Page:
“Meanwhile, Ohio’s adult smoking rate rebounded, rising from 20 percent in 2008 to 25 percent in 2011, according to the CDC. The state now has one of the highest smoking rates in the country... Ohio’s tobacco tax has been raised just once since 2005. Public health experts say the state’s relatively low tobacco tax is a key reason it had the fourth-highest adult smoking rate in the country — and ranked near the bottom of states for life expectancy as of 2019. In contrast, Pennsylvania’s middle-of-the-pack smoking rate matched its life expectancy ranking, and New York — whose cigarette tax is now more than three times that of Ohio’s — had one of the lowest smoking rates and ranked third in life expectancy.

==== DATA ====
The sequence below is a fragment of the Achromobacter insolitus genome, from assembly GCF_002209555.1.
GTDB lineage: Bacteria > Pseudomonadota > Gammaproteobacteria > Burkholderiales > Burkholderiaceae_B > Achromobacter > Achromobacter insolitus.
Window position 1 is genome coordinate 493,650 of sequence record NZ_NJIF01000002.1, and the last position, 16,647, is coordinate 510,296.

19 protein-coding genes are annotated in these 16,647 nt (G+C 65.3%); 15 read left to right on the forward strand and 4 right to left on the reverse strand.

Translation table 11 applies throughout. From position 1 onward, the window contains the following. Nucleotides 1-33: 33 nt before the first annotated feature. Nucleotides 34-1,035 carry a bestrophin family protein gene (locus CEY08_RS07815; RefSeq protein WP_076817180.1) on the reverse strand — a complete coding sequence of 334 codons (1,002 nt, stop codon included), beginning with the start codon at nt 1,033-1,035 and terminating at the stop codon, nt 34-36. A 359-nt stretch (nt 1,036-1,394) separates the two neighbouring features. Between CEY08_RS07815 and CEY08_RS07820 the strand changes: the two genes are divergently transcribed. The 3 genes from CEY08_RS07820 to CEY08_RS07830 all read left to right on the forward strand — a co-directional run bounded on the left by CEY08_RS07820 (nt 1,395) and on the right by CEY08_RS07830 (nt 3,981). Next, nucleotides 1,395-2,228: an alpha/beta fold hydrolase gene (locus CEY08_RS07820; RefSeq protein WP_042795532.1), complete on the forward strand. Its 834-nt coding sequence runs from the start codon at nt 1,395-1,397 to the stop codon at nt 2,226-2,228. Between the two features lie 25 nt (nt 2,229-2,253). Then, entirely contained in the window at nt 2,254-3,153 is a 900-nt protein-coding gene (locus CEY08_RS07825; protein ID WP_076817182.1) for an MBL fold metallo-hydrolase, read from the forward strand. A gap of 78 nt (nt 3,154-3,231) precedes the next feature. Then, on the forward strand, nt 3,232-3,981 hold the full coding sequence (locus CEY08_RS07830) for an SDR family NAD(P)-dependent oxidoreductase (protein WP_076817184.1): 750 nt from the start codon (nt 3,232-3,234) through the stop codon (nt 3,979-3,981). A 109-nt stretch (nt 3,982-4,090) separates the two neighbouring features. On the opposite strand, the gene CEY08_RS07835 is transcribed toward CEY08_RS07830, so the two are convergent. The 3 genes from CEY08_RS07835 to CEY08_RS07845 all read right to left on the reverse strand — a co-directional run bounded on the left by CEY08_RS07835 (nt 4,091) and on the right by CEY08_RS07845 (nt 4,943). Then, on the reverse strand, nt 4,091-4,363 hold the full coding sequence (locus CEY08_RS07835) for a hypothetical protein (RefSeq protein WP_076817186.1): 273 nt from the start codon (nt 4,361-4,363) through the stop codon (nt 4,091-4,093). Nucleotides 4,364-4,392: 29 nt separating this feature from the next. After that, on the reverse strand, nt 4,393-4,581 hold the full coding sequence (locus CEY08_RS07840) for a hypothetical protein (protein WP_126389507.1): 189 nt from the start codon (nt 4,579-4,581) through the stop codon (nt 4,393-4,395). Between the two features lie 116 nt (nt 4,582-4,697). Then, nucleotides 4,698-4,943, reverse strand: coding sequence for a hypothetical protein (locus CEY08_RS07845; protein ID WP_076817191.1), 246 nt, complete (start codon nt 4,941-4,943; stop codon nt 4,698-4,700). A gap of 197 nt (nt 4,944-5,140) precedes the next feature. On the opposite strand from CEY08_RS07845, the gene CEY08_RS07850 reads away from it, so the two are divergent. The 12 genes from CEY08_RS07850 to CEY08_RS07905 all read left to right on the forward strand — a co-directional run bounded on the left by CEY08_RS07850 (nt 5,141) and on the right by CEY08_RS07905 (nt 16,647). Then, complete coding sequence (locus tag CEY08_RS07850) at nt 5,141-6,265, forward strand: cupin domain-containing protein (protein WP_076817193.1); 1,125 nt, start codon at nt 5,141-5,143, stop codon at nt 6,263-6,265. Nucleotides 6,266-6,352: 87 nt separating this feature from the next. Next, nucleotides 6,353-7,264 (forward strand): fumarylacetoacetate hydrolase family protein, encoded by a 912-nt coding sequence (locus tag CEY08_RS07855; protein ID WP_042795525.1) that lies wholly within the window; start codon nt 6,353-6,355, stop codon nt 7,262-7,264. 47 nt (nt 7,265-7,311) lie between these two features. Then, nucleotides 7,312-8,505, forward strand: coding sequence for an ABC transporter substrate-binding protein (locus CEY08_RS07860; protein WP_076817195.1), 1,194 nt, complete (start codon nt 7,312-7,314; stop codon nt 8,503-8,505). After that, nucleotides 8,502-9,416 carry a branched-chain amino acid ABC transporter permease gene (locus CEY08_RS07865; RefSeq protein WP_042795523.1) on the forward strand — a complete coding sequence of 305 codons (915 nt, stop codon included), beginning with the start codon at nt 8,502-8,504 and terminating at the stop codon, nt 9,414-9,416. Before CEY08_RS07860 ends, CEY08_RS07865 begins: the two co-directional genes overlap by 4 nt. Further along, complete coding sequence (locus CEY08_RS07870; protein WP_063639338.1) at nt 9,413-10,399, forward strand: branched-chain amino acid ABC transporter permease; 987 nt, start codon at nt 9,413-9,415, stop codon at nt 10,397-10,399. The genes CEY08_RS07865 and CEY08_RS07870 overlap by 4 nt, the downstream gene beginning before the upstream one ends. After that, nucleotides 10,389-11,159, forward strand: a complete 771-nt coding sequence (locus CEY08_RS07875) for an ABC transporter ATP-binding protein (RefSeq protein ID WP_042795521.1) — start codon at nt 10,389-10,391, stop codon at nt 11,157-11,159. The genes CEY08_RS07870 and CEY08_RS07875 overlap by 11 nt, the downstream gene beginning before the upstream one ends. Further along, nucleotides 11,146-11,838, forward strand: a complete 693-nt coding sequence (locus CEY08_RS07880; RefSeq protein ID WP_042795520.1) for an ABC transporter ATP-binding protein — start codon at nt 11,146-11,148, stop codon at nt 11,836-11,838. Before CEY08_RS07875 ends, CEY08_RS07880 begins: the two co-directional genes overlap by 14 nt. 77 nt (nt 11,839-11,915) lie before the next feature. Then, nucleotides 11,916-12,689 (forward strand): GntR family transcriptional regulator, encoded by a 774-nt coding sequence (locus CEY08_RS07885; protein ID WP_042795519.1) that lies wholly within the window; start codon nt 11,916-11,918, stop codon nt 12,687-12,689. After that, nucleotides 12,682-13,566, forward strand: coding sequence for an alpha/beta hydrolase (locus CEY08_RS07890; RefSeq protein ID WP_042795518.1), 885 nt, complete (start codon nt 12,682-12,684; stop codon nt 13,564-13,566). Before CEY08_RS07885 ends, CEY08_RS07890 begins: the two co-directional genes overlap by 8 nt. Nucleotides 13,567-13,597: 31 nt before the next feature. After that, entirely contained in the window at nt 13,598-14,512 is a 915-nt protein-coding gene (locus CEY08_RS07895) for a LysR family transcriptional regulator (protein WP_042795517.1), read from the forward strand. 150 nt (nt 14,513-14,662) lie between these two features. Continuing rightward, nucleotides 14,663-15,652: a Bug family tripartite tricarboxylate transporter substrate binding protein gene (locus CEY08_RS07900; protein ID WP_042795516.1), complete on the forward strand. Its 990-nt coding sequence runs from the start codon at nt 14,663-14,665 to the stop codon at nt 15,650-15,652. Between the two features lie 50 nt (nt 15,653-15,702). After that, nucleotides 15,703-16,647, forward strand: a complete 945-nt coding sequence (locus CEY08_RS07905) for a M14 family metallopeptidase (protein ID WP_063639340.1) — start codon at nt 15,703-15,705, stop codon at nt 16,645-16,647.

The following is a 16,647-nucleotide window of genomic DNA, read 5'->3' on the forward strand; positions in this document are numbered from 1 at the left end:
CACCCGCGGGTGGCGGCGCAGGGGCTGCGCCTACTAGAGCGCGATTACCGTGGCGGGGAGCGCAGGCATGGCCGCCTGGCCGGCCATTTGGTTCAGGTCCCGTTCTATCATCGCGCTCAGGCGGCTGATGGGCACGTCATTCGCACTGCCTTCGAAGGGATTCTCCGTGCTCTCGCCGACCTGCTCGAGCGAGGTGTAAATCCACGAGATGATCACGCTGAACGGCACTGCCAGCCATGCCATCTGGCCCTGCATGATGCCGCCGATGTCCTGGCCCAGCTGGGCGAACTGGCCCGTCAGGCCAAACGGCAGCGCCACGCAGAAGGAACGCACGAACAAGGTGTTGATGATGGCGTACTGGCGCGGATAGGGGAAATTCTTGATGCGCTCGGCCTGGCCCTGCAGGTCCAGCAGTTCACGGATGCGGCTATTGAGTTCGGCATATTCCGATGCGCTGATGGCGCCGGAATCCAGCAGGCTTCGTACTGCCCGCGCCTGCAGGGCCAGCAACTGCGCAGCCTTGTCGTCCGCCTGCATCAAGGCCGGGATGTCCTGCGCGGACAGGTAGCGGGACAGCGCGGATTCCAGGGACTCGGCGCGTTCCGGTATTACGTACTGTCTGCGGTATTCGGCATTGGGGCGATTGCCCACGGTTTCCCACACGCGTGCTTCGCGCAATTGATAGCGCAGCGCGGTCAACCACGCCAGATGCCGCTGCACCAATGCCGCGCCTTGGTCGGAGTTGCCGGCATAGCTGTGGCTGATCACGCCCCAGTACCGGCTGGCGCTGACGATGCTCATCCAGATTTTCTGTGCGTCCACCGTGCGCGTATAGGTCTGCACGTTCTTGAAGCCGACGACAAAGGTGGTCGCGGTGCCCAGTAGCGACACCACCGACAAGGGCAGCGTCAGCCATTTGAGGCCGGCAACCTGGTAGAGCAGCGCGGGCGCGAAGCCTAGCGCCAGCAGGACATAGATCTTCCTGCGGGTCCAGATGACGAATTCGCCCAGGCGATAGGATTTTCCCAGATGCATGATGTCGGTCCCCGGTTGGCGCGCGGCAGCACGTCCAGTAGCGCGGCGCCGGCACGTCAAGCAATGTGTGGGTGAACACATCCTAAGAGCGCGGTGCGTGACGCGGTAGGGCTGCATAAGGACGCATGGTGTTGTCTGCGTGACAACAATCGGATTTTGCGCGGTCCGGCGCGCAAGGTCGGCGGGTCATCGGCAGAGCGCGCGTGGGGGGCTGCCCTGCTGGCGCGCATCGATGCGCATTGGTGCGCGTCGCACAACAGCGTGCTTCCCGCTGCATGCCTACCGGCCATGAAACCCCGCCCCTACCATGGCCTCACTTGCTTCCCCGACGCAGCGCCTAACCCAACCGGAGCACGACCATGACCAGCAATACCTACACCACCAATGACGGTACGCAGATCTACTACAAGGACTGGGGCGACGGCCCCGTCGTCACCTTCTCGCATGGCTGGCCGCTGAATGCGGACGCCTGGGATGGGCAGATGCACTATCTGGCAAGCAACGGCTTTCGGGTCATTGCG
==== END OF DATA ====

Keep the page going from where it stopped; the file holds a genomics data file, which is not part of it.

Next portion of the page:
“Rob Crane, a family medicine physician and antismoking advocate, said losses in the Ohio legislature despite clear evidence regarding the harmful health effects of smoking left him “scratching my head” — until he learned that more than two dozen lobbyists had worked to defeat efforts to raise the legal age to buy cigarettes in the late 1990s. “It was just an eye-opener to the level of participation by the tobacco industry in the state legislature,” said Crane, who founded a national group that successfully fought to raise the minimum age for tobacco and nicotine sales in the United States to 21 in 2019. The might of the tobacco lobby was also crucial to defeating [Republican Governor John] Kasich’s push for a higher cigarette tax in the 2010s, said Greg Moody, who coordinated that effort. Several Democrats described how their party’s own attempts to raise tobacco taxes stalled out in the GOP-dominated legislature." [Lauren Weber, Dan Diamond, Dan Keating. HOW RED-STATE POLITICS ARE SHAVING YEARS OFF AMERICAN LIVES, Washington Post]